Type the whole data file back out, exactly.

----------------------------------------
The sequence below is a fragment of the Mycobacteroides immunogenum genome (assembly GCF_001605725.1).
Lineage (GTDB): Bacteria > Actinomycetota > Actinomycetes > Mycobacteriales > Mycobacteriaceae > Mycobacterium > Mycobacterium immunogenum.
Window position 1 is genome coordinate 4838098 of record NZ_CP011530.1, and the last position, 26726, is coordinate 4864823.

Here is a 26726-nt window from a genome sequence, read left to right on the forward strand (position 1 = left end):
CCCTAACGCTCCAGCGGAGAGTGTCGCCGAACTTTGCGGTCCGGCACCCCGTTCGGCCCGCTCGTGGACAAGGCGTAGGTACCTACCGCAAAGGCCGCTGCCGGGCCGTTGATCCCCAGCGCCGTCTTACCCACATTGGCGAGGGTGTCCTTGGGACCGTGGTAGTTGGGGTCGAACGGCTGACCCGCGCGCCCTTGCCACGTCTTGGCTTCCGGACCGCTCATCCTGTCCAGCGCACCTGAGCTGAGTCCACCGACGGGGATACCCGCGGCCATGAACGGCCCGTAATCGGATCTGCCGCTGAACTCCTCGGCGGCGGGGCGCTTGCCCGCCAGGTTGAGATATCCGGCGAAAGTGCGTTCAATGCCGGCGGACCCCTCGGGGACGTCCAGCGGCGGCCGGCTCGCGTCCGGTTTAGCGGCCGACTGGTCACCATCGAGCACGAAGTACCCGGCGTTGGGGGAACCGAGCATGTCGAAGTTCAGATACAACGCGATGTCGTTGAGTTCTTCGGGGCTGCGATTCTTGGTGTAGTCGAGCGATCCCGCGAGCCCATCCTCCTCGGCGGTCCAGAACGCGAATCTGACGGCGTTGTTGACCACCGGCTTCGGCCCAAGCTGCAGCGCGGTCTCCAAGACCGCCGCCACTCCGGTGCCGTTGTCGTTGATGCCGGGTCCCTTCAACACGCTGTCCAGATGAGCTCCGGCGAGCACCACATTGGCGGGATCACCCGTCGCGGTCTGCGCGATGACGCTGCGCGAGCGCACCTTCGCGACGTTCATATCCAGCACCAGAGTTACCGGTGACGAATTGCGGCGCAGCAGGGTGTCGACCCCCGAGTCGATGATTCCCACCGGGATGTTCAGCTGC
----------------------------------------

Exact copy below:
The sequence below is a fragment of the Mycobacteroides immunogenum genome (assembly GCF_001605725.1).
Lineage (GTDB): Bacteria > Actinomycetota > Actinomycetes > Mycobacteriales > Mycobacteriaceae > Mycobacterium > Mycobacterium immunogenum.
Window position 1 is genome coordinate 4838098 of record NZ_CP011530.1, and the last position, 26726, is coordinate 4864823.

Here is a 26726-nt window from a genome sequence, read left to right on the forward strand (position 1 = left end):
CCCTAACGCTCCAGCGGAGAGTGTCGCCGAACTTTGCGGTCCGGCACCCCGTTCGGCCCGCTCGTGGACAAGGCGTAGGTACCTACCGCAAAGGCCGCTGCCGGGCCGTTGATCCCCAGCGCCGTCTTACCCACATTGGCGAGGGTGTCCTTGGGACCGTGGTAGTTGGGGTCGAACGGCTGACCCGCGCGCCCTTGCCACGTCTTGGCTTCCGGACCGCTCATCCTGTCCAGCGCACCTGAGCTGAGTCCACCGACGGGGATACCCGCGGCCATGAACGGCCCGTAATCGGATCTGCCGCTGAACTCCTCGGCGGCGGGGCGCTTGCCCGCCAGGTTGAGATATCCGGCGAAAGTGCGTTCAATGCCGGCGGACCCCTCGGGGACGTCCAGCGGCGGCCGGCTCGCGTCCGGTTTAGCGGCCGACTGGTCACCATCGAGCACGAAGTACCCGGCGTTGGGGGAACCGAGCATGTCGAAGTTCAGATACAACGCGATGTCGTTGAGTTCTTCGGGGCTGCGATTCTTGGTGTAGTCGAGCGATCCCGCGAGCCCATCCTCCTCGGCGGTCCAGAACGCGAATCTGACGGCGTTGTTGACCACCGGCTTCGGCCCAAGCTGCAGCGCGGTCTCCAAGACCGCCGCCACTCCGGTGCCGTTGTCGTTGATGCCGGGTCCCTTCAACACGCTGTCCAGATGAGCTCCGGCGAGCACCACATTGGCGGGATCACCCGTCGCGGTCTGCGCGATGACGCTGCGCGAGCGCACCTTCGCGACGTTCATATCCAGCACCAGAGTTACCGGTGACGAATTGCGGCGCAGCAGGGTGTCGACCCCCGAGTCGATGATTCCCACCGGGATGTTCAGCTGC